Article Text


  1. Kang-Yin Chen1,
  2. Lin Wang2,
  3. Yong-Jian Li3,
  4. Guang-Ping Li1,
  5. Seung-Woon Rha4
  1. 1Cardiology Department, The Second Hospital of Tianjin Medical University
  2. 2Cardiology Department, Tianjin Chest Hospital
  3. 3Cardiology Department, Tianjin Nankai Hospital
  4. 4Korea University Guro Hospital


    Objectives This study was aimed to compare everolimus-eluting stents (EES) with zotarolimus-eluting stents (ZES) in patients with acute myocardial infarction (AMI).

    Background There is a paucity of data to exclusively evaluate the safety and efficacy of second-generation drug-eluting stents (DESs) in the setting of AMI.

    Methods The present study enrolled 3309 AMI patients treated with ZES (n=1608) or EES (n=1701) in a large-scale, prospective, multicenter Korea Acute Myocardial Infarction Registry (KAMIR). Propensity score matching was applied to adjust for differences in baseline clinical and angiographic characteristics, producing a total of 2646 patients (1343 receiving ZES, and 1343 receiving EES). Target lesion failure (TLF) was defined as the composite of cardiac death, recurrent nonfatal myocardial infarction (Re-MI), or target lesion revascularisation (TLR). Major clinical outcomes at 1 year were compared between the two propensity score matched groups.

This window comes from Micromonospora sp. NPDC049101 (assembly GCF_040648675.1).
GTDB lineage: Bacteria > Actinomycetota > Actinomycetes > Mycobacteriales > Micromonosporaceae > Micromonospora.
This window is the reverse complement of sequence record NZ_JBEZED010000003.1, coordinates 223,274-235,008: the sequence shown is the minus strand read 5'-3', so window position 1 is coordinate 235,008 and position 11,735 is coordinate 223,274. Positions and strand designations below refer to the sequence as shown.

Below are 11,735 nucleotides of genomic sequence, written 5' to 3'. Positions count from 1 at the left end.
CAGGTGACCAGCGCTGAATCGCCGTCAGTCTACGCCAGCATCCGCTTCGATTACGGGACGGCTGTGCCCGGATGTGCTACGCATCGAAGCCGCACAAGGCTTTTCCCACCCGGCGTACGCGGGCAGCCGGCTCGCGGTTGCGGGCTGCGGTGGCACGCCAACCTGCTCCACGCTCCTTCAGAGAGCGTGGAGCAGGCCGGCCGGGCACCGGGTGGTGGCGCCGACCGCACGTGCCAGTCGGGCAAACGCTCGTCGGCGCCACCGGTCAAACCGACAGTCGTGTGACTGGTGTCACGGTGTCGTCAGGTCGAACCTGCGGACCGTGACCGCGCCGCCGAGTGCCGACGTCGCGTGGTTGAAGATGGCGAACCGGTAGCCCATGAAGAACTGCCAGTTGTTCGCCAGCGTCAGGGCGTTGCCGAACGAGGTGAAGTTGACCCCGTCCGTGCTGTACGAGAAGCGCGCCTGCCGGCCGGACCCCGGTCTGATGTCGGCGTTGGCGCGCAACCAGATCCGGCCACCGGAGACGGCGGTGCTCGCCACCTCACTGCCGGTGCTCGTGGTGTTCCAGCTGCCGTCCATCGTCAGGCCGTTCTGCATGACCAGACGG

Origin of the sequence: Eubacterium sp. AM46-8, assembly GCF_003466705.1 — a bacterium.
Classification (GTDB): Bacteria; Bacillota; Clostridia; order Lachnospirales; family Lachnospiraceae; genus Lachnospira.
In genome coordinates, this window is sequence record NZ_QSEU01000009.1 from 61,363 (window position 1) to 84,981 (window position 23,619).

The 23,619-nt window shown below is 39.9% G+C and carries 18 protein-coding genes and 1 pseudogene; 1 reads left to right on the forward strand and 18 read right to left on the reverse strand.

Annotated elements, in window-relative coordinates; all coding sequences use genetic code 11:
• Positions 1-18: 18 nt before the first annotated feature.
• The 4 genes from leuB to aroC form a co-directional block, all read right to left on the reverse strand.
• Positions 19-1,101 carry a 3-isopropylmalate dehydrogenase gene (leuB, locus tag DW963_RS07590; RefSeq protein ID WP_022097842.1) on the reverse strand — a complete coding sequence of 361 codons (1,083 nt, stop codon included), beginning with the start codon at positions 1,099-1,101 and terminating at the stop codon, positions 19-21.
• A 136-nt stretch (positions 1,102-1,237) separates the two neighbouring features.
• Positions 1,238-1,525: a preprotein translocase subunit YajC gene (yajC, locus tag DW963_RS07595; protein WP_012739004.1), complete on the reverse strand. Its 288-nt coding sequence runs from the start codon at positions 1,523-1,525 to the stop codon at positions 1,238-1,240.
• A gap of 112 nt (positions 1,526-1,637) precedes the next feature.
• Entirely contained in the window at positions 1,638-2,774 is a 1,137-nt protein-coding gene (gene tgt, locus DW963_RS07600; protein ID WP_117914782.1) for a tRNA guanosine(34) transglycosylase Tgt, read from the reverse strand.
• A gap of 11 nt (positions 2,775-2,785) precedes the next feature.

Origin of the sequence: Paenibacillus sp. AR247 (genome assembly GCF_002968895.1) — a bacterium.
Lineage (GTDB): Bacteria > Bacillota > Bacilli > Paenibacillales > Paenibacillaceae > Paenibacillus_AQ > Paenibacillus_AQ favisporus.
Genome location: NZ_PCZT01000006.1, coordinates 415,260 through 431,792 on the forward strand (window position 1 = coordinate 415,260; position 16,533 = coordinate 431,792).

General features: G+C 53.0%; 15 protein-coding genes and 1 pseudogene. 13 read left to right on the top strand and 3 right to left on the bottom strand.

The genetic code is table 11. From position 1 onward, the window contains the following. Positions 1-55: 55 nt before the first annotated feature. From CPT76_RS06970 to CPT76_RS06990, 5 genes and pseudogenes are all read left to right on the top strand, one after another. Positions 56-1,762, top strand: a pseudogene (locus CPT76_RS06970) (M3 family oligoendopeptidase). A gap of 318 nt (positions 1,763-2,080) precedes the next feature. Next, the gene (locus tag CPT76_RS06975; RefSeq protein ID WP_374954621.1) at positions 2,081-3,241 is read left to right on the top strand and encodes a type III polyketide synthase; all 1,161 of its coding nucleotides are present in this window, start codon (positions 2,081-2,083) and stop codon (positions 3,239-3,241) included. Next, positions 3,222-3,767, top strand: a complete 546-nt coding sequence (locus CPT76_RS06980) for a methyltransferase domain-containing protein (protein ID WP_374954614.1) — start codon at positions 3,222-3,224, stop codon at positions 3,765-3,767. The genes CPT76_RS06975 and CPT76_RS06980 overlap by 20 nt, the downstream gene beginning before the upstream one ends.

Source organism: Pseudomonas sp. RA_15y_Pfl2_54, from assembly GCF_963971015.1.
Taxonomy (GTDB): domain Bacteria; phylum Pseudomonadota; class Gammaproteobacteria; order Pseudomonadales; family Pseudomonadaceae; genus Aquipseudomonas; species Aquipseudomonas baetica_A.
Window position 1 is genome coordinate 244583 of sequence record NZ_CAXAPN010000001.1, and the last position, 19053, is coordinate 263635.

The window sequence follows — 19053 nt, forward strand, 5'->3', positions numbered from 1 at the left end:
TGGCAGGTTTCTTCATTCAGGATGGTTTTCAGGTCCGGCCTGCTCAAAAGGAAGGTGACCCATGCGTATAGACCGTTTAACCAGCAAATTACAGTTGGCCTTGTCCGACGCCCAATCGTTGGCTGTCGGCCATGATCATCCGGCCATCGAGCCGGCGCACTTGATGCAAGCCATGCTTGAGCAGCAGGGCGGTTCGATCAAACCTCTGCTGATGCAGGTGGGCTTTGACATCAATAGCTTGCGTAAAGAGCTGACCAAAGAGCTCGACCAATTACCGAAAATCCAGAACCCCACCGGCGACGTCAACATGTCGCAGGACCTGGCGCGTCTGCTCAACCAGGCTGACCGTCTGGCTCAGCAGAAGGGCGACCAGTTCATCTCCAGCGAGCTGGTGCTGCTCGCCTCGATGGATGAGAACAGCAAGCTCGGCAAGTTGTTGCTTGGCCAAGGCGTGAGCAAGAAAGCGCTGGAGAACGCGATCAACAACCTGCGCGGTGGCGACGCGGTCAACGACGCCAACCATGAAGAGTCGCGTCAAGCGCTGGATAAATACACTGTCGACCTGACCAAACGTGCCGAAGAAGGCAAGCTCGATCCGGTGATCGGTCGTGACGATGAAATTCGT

Results After propensity score matching, baseline clinical and angiographic characteristics were similar between the two groups. Clinical outcomes of the propensity score matched patients showed that despite similar incidences of Re-MI, in-hospital and 1-year mortality, patients in the EES group had significantly lower rates of TLF (6.5% vs 8.7%, p=0.029), and probable or definite stent thrombosis (0.3% vs 1.6%, p<0.001) as compared with those in the ZES group. Furthermore, there was a numerically lower rate of TLR (1.2% vs 2.2%, p=0.51) in the EES group than in the ZES group.

    Conclusions In this propensity-matched comparison, EES appears to be superior to ZES in reducing TLF and stent thrombosis in patients with AMI.

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